A Landscape of the Imagination

Creativity blooms on the Mills Community Farm

By Rachel Trachten | Watercolor by Karen Fiene | Photos by Zach Pine


This watercolor painting of Mills Community Farm is by former campus architect Karen Fiene, who played a key role in establishing the farm. Find more of the artist’s impressions of Mills College and other local urban and rural landscapes at karenfiene.art.


Mills Community Farm manager Julia Dashe (left) and assistant farm
manager Maya Sun share a mirthful moment among the fava plants.

Julia Dashe has an expansive vision for the 2.5 acres she manages on the grounds of Oakland’s Mills College (which merged with Northeastern University in 2022).

“Farms are landscapes of the imagination,” says Dashe. “Gardening can be an embodied practice for creative expression.”

Such expression is easy to spot on this hillside farm where artistic metal gates mark the entrance to the patch, a vibrant mural covers the side of the tool shed, and woodcut-print prayer flags inside the shed honor wind, worm, and leaf. Singing is a tradition here, too. Dashe even managed to keep her “farm choir” going during the pandemic as they sang safely spaced among the crops. Today, farm crew member Tanvi Mathur describes how they started the morning’s work by singing to honor National Poetry Day.

Dashe oversees a farm crew of 20 students, all of whom are paid for their work. They learn about beneficial insects, pollinators, companion planting, and the importance of crop rotation.

On this March morning, six farm crew members are present and busy pulling weeds, spreading mulch, and learning from assistant farm manager Maya Sun how to lay string along the soil to mark neat rows for planting. Crew members say their favorite parts of the job are harvesting food and making floral bouquets, and they appreciate being outdoors and getting exercise as a welcome contrast to sitting in front of a computer.

Dashe moves with ease up and down the hilly terrain inside the fence that separates the farm from busy MacArthur Boulevard. “We’re on a slope,” she says. “When you walk around the farm, it’s like you’re dancing with the soil.”


Farm crew members (left to right) Mariana Kaulbach, Yehsun Cho, and Amelie Groeschel work together to load mulch into wheelbarrows.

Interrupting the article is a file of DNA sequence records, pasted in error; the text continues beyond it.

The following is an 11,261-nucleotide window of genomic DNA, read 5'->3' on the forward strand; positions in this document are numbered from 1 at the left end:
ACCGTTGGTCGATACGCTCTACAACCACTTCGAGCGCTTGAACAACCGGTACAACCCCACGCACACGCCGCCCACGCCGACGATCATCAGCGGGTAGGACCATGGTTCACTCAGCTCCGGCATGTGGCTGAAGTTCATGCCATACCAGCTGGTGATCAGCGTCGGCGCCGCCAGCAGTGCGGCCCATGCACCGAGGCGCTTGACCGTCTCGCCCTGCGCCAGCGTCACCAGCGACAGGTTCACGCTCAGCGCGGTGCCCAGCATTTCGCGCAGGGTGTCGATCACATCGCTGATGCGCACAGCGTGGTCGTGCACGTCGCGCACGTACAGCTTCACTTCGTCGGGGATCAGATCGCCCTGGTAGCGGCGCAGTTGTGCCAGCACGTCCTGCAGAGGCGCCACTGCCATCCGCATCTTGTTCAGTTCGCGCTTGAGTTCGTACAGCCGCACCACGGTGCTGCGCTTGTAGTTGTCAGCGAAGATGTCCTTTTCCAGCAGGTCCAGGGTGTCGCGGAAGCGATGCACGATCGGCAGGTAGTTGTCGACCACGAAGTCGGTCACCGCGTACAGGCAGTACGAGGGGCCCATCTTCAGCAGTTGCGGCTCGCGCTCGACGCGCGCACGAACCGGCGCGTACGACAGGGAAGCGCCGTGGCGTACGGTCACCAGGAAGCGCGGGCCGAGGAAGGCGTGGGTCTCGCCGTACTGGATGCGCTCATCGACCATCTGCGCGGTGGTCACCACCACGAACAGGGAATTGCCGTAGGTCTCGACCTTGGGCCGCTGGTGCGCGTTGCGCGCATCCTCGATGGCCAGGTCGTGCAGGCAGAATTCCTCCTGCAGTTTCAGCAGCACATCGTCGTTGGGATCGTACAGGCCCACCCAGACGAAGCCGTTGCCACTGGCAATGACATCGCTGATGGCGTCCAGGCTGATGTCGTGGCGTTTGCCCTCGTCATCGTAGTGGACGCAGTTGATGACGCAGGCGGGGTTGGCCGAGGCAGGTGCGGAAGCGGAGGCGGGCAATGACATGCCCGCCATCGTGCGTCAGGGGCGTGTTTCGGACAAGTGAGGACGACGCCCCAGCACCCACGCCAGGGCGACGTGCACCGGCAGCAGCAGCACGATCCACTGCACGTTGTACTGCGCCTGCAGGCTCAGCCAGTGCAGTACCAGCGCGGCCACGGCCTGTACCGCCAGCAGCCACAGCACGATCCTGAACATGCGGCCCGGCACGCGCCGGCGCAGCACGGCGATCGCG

A site begging to be developed

Dashe came to Mills in 2018 after cofounding a farm at San Diego City College, where she also helped create a certificate program in urban farming. Her delight in and knowledge about every plant and tree at the Mills farm is evident as she walks around offering details about chard, collards, yerba buena, lemons, and stinkhorn (a mushroom). Warmer weather will bring sugar snap peas, green beans, and cucumbers, and the orchard will soon burst with a medley of fruit. Dashe speaks proudly of the variety they grow: figs, blackberries, nectarines, plums, apricots, peaches, and the cherries, which she hopes to pick before the birds and squirrels get to them.

The farm’s history dates to 2010, when graduate business student Lauren Messmer proposed the idea of a campus farm as a thesis project. She needed to show a physical location, so she approached Karen Fiene, then the campus architect, who joined up with Linda Zitzner, facilities manager, and Britta Bullard, the school’s sustainability coordinator, to find a potential site.

“The three of us were a little group that championed the farm from the beginning,” says Fiene. “We got in the electric cart and drove all around campus. We looked at edges where there were no buildings, but we needed sun, and this site was just begging to be developed. It was very empty. It literally was a hillside filled with wild radish, which is an invasive. This oak tree was the only thing here except for a little almond tree up the hill. That was it.”


Julia Dashe (left) and Karen Fiene enjoy a walk through the fruit orchard, where the plum trees are blossoming. Fiene returned to the farm the week after this photo was taken to paint the stunning watercolor that appears on the first page of this story.


The challenges were substantial, but with a generous gift from Kathleen Burke and Ralph Davis and a donation from the Clarence E. Heller Charitable Foundation, a master plan was developed, and the farm was gradually built and opened in 2016. Terraces were constructed to create flat spaces for planting, an irrigation system was installed, and 60 fruit trees were planted on the hill.

Dashe says that the merger with Northeastern has brought new possibilities. “Northeastern is extremely supportive of the farm and has prioritized sustainability throughout the campus,” she says.

Connecting with campus and community